Tuesday, May 1, 2012

The School District of Janesville is Seizing the Opportunity to Conquer the “Digital Divide”

We all want the best for our children.  We want them to be proud of their work as adults, with a measure of success, and economically independent to provide for themselves and their own children.   We also want them to live in a dynamic and vibrant community.  “If fidelity to freedom and democracy is the code of our civic religion, then the code of our humanity must be faithful service to that unwritten commandment, “We shall give our children better than we ourselves received.””
The community of Janesville is providing a measure better; in 2009, a $72M referendum was completed renovating both Craig and Parker high schools, and provided technology access and centers throughout both buildings.  Building on the physical renovations, a renovation of both curriculum and instruction is underway.  From the floor up, “Project Redesign” is focused on preparing Janesville students for the 21st Century with a more rigorous, relevant and engaging school experience.  Staff and Administration are committed to all children graduating with the capacity to become their personal best – and contributing members of society.  Today, this means that all graduates need to use technology well, and that their literacy skills have a fundamental foundation in three more literacies: information, media, and technical.  Gone are the days when the three “R’s” are enough.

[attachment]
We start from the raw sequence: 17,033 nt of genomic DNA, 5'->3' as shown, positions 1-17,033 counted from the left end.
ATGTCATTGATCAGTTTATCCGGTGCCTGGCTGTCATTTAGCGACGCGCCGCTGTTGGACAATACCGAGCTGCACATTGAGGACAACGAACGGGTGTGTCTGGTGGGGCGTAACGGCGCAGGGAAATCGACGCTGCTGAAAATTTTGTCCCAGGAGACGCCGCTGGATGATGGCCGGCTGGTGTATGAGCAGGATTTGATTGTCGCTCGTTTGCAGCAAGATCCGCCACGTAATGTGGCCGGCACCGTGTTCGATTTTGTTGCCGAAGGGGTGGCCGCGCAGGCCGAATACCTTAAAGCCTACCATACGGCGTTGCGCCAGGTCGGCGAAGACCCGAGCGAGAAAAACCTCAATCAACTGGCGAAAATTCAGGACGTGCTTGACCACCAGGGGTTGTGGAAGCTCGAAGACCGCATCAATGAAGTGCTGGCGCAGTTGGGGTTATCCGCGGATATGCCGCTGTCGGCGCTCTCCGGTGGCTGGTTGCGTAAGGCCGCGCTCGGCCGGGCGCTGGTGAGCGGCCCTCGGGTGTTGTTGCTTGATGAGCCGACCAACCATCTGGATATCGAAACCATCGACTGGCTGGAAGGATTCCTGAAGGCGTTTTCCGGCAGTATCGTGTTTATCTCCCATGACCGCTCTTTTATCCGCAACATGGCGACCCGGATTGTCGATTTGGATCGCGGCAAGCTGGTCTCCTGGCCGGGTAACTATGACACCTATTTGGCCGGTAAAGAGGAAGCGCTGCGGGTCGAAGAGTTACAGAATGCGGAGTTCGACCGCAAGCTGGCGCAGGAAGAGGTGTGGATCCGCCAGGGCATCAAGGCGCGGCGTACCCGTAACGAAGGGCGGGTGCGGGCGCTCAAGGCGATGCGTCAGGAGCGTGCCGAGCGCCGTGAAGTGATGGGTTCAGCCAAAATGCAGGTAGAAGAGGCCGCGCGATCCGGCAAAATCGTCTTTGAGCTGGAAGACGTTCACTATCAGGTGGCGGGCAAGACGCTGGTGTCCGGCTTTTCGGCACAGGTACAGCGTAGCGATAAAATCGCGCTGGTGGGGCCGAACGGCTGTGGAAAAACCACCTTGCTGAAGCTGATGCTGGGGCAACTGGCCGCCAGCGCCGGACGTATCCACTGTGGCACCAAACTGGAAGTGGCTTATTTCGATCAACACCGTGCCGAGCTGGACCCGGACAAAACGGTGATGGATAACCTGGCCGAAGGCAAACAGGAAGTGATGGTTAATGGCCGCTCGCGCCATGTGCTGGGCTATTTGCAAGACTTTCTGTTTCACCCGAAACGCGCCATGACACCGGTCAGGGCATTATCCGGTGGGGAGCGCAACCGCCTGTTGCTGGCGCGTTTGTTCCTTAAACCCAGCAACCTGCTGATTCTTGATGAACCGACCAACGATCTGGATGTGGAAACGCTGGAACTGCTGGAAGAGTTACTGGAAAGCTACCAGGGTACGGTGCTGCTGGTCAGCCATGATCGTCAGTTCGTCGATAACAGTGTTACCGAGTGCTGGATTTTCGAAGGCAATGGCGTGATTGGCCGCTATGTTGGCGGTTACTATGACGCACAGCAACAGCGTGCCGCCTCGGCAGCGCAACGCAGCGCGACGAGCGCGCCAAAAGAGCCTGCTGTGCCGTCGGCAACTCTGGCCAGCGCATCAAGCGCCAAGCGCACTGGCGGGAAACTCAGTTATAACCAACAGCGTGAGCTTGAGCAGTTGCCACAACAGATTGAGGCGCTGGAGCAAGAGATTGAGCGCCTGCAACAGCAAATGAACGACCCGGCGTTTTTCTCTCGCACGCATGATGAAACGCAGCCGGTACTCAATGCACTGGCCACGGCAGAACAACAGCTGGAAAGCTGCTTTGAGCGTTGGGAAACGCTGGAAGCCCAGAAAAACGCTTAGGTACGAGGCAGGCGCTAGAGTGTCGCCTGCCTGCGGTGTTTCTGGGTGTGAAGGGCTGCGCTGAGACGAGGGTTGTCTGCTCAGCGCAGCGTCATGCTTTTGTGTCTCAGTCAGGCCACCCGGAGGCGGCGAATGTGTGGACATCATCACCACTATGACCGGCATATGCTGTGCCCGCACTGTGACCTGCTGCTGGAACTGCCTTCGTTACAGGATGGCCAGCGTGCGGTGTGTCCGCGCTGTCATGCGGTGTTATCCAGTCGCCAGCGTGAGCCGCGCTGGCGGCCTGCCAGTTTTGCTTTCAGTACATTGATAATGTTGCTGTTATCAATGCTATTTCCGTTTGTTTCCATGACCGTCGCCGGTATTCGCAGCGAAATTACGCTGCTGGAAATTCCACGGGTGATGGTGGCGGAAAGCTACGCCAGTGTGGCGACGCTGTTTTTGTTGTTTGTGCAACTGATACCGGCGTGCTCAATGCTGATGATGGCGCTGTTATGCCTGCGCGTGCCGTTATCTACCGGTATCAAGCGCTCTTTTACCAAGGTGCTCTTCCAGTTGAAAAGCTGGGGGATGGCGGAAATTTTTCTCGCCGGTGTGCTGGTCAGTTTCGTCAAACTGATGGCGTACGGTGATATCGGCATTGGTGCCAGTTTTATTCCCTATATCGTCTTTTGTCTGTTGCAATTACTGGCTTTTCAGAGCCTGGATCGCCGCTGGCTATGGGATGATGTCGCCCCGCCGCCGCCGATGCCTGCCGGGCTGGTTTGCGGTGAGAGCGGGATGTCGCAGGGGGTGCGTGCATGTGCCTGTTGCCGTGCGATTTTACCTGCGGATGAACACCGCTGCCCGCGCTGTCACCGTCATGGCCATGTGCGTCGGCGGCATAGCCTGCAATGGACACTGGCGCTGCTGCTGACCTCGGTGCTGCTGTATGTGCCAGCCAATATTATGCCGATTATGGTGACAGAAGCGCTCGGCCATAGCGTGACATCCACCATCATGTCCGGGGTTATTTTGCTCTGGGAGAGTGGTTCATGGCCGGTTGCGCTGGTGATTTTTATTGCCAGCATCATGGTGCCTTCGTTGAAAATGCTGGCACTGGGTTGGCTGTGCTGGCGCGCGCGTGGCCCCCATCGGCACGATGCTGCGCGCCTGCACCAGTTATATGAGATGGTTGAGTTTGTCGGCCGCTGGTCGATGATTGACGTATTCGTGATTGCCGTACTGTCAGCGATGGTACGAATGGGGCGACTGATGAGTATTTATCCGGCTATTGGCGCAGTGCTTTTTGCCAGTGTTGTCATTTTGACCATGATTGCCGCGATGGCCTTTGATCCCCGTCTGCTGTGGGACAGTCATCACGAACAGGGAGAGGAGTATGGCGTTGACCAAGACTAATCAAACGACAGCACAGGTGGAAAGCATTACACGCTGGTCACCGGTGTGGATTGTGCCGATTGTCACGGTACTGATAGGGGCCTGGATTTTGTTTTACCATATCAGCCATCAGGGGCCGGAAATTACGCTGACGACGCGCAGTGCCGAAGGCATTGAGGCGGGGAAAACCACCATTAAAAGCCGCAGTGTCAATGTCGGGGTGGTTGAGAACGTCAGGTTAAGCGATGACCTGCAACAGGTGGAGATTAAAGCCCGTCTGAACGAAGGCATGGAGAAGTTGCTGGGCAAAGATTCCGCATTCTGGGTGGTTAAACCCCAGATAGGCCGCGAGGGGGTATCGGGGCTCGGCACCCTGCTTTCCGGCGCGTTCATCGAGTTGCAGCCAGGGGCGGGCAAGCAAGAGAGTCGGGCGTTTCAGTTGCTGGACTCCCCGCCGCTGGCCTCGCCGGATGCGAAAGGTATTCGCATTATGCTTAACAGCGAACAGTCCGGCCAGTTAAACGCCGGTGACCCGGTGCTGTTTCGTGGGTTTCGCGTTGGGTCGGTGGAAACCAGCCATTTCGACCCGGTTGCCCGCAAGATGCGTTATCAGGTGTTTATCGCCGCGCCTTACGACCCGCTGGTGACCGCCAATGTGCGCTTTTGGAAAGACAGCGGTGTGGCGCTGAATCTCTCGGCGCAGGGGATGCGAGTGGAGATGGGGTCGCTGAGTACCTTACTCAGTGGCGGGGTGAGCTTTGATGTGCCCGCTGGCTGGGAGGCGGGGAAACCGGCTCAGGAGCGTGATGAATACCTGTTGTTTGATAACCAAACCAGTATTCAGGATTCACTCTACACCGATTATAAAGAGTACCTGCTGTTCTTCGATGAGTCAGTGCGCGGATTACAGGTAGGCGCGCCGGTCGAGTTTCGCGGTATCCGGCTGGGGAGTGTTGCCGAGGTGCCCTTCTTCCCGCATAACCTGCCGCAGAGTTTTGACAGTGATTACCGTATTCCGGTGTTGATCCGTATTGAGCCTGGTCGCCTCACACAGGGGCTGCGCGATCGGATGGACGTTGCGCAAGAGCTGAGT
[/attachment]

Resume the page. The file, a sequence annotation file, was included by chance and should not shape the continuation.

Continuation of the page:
But there is a digital divide – a divide of technology access; of information literacy; of technical knowledge.    
In Wisconsin, 36% of all households do not own a computer; and this gap is even more significant when incomes are factored into the equation:  75% of Wisconsin households with incomes below $15,000 are without a computer.  Generally, we are in the middle of the nation as it relates to technology access and use – but the digital divide is startling as those who need to sharpen their skills the most are the least likely to have home access. 
There is a correlation between technology access and higher levels of income.  In the high-tech industry, those workers earn an average of $22,700 MORE per year than other private sector workers.  Clearly, the higher one’s technical skills and knowledge, the greater one’s income levels – and greater family incomes opens doors for even greater opportunities.
We are all focused on the best for our children; everyday: in every school, in every classroom, we are focused on what’s best for children and their families.  In coming weeks you will read more about our focus on the three new literacies:  Information, media, and technical – and how we are addressing the digital divide gap so that all of our children realize their fullest potential.

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